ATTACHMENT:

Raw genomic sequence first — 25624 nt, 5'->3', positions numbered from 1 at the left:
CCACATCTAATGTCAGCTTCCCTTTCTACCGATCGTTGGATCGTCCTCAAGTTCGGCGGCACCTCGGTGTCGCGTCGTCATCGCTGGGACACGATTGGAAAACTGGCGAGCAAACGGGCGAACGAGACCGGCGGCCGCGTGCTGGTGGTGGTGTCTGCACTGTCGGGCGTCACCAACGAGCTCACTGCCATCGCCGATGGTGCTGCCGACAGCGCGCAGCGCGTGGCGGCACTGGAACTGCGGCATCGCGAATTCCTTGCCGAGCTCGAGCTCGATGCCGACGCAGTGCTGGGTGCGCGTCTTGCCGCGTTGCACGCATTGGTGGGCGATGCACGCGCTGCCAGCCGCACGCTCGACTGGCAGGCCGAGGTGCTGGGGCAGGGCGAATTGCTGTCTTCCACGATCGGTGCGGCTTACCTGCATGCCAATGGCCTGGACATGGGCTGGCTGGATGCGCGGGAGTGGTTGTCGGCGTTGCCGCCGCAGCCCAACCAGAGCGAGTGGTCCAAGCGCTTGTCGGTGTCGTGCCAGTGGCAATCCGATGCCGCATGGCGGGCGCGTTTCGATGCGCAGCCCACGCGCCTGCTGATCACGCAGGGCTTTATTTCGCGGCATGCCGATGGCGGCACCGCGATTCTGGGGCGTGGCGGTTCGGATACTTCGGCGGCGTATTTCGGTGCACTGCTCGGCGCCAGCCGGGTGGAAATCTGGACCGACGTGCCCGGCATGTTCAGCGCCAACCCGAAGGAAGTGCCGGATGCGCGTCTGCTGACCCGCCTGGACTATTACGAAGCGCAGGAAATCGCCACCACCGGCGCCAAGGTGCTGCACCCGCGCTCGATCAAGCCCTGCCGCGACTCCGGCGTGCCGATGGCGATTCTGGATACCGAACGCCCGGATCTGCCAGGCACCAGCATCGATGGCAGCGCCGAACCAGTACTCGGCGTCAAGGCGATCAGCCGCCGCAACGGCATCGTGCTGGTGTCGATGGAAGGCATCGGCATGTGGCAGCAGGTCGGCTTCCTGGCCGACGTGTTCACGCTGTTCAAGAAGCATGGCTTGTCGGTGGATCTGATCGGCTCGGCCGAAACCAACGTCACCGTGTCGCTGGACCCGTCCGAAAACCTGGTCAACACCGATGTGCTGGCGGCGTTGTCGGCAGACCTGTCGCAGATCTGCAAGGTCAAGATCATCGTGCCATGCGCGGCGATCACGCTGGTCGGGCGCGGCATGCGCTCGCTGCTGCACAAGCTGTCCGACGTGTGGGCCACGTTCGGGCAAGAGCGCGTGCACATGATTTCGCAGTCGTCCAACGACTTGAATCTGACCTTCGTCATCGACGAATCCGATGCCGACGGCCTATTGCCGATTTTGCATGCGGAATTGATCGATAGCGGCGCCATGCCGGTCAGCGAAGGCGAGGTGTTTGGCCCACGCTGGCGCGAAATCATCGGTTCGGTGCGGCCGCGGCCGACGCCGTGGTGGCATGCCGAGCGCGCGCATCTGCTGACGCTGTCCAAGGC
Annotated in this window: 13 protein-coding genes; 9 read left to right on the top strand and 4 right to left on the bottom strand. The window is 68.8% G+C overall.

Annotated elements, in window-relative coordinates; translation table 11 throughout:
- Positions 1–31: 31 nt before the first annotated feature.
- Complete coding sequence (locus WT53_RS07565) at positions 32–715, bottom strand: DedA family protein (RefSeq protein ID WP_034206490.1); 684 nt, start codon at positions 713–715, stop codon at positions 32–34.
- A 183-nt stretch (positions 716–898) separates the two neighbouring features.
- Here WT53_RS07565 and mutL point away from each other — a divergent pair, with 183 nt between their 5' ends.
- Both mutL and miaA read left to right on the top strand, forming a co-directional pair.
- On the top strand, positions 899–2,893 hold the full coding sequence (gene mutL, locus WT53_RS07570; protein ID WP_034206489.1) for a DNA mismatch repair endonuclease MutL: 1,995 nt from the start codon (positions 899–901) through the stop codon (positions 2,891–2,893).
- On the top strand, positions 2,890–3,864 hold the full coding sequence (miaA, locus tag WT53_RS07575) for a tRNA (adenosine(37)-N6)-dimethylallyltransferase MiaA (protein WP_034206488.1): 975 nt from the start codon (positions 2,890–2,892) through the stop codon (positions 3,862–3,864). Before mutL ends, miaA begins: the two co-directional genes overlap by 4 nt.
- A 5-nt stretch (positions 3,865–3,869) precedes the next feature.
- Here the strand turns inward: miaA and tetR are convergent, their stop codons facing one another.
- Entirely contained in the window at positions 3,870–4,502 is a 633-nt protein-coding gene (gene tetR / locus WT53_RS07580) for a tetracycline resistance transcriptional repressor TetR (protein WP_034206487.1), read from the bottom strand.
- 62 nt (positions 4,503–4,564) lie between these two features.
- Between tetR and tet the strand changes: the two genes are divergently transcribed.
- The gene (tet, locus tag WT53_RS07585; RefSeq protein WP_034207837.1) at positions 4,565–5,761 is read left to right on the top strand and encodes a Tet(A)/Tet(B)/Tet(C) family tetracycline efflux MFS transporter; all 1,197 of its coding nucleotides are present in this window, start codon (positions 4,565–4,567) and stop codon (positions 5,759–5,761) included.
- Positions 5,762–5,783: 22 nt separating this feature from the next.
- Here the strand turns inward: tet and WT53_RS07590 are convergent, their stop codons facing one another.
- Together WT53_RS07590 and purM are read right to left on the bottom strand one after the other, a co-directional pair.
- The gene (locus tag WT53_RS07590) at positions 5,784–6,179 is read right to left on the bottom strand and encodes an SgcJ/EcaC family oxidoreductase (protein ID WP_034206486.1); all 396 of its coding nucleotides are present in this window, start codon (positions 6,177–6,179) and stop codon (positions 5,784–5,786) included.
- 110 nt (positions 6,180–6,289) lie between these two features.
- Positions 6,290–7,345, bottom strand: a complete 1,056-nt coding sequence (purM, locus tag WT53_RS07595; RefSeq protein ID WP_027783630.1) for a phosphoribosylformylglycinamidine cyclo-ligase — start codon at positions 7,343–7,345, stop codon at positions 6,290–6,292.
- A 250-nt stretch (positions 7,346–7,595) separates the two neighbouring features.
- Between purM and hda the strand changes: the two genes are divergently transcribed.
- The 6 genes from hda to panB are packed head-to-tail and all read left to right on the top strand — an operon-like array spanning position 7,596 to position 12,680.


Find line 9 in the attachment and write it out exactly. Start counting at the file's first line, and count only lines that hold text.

- Both mutL and miaA read left to right on the top strand, forming a co-directional pair.